Candle-sand

I was recently having a conversation with a friend about how the blog has changed since Bud died in February.

It hasn’t been conscious on my part, but I am aware that it’s different.

As am I.

I’ve been more worried about Pepper. Is she okay in the herd without her protector of twenty-one years? I’ve worried about Bud’s friend Amigo, who tried to make new friends after Bud died, only to get pushed around and beat up. He now provides the male protection to Pepper and Chickadee.

The Herd of Oldsters has dwindled to three.

I’ve worried about my husband who sometimes thinks himself less of a horseman now that he no longer has a horse of his own. Pepper’s reply is, “What am I, chopped liver?” And she’s right, of course. Being a horseman is more a state of mind anyway. But what I think he’s really saying is that with Bud gone, his role has changed. Funny how that big lovable Appaloosa defined him.

 

In earlier versions of the blog, my writing tended to be funnier. At least I think it was! Grief has a way of blunting everything. These days, I feel almost disrespectful if I write something humorous. It’s as if there is a haze over the animals and the pasture experiences; a haze that diminishes the light and lightheartedness.

 

It’s true that when you lose someone (animal or human) you dearly love, every aspect of your life is different. Things change. People change. Feelings change.

Change, change, change. And most of us humans aren’t so good with change. It’s unsettling. We like predictable and familiar and comfortable.

We don’t like change.

I’m calling this grief 2.0 – the next generation of grief.

The darned experience has numerous stages. And as I’ve said before, it’s sneaky. One minute you think you’re doing fine; over it even. And then WHAM, something triggers a thought or feeling and you are right back in it. Overwhelmed with feelings of sadness. You walk around disconnected from the real world.

 

Another thing about grief is that it’s cumulative, like a layer cake of loss.

Each new experience activates feelings from earlier losses. It’s how our brains work, thank you very much.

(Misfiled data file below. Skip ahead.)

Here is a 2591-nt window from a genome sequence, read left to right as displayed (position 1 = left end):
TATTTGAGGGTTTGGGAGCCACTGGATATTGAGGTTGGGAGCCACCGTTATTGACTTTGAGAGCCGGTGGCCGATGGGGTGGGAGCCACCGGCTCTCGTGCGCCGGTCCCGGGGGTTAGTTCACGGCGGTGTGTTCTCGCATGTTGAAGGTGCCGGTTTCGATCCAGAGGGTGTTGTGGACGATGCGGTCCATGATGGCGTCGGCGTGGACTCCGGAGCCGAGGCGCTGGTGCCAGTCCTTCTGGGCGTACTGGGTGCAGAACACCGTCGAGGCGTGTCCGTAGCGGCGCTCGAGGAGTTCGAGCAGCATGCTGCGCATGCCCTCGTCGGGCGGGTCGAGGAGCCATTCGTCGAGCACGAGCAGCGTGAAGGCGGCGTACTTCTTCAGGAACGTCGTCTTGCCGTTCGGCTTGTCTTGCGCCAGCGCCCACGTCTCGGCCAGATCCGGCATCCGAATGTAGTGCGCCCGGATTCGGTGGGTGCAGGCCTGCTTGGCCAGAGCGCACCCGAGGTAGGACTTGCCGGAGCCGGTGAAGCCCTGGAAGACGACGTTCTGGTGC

Some of you may wonder why I’m still affected by the death of a horse. But you see, with Bud’s death, I began to remember my parents’ deaths, and my grandparents. Other family and friends I’ve lost. I’ve revisited disappointments and jobs that didn’t work out as I’d hoped. I’ve remembered hopes and dreams that didn’t materialize. Losses every one, all tucked away in memory just waiting to be called forth.

This Grief 2.0 is kicking my butt and I’m not happy about it. But the truth is, I’m floundering. I don’t know where to take the blog.

 

What have our two old horses taught me about aging? Well for one thing, grief sucks. And as we age, the losses come more quickly, giving us ample opportunity to get good at grieving.

As if that were possible.

So here’s my plan.

At least for the short run.

I’m going to reduce the number of posts I write from five days a week to three.

Look for me on Tuesday, Thursday and Friday.

I hope you won’t stop reading. The blogging gurus warn against changing your schedule. They terrorize you with stories that you’ll lose your following. Well, I’m not in the mood to be terrorized. I hope you aren’t either.

 

My goal has always been to be transparent and honest with you. We’re in this aging journey together. Thank you for reading and continuing to support Pepper, the Herd of Oldsters, Mija and me.

 

And Grief 2.0 – I’m getting ready to kick your butt.

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